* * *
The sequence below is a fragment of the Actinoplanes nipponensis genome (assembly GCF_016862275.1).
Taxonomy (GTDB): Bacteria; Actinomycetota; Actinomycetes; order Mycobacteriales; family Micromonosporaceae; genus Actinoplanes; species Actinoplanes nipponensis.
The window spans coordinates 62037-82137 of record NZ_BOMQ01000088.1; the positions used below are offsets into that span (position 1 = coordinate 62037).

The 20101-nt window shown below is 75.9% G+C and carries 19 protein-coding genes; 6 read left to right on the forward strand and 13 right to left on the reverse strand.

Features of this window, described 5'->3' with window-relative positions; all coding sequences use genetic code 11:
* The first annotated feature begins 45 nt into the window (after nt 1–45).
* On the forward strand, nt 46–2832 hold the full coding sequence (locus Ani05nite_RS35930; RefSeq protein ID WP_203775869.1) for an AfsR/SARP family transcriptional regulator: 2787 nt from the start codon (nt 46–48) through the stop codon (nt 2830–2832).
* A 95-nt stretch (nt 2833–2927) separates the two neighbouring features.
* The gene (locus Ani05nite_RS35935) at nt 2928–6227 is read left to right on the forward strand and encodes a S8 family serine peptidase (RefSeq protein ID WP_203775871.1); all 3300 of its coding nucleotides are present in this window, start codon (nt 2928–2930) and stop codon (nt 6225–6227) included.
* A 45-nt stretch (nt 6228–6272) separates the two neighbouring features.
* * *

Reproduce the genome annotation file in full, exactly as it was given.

The sequence below is a fragment of the Actinoplanes nipponensis genome (assembly GCF_016862275.1).
Taxonomy (GTDB): Bacteria; Actinomycetota; Actinomycetes; order Mycobacteriales; family Micromonosporaceae; genus Actinoplanes; species Actinoplanes nipponensis.
The window spans coordinates 62037-82137 of record NZ_BOMQ01000088.1; the positions used below are offsets into that span (position 1 = coordinate 62037).

The 20101-nt window shown below is 75.9% G+C and carries 19 protein-coding genes; 6 read left to right on the forward strand and 13 right to left on the reverse strand.

Features of this window, described 5'->3' with window-relative positions; all coding sequences use genetic code 11:
* The first annotated feature begins 45 nt into the window (after nt 1–45).
* On the forward strand, nt 46–2832 hold the full coding sequence (locus Ani05nite_RS35930; RefSeq protein ID WP_203775869.1) for an AfsR/SARP family transcriptional regulator: 2787 nt from the start codon (nt 46–48) through the stop codon (nt 2830–2832).
* A 95-nt stretch (nt 2833–2927) separates the two neighbouring features.
* The gene (locus Ani05nite_RS35935) at nt 2928–6227 is read left to right on the forward strand and encodes a S8 family serine peptidase (RefSeq protein ID WP_203775871.1); all 3300 of its coding nucleotides are present in this window, start codon (nt 2928–2930) and stop codon (nt 6225–6227) included.
* A 45-nt stretch (nt 6228–6272) separates the two neighbouring features.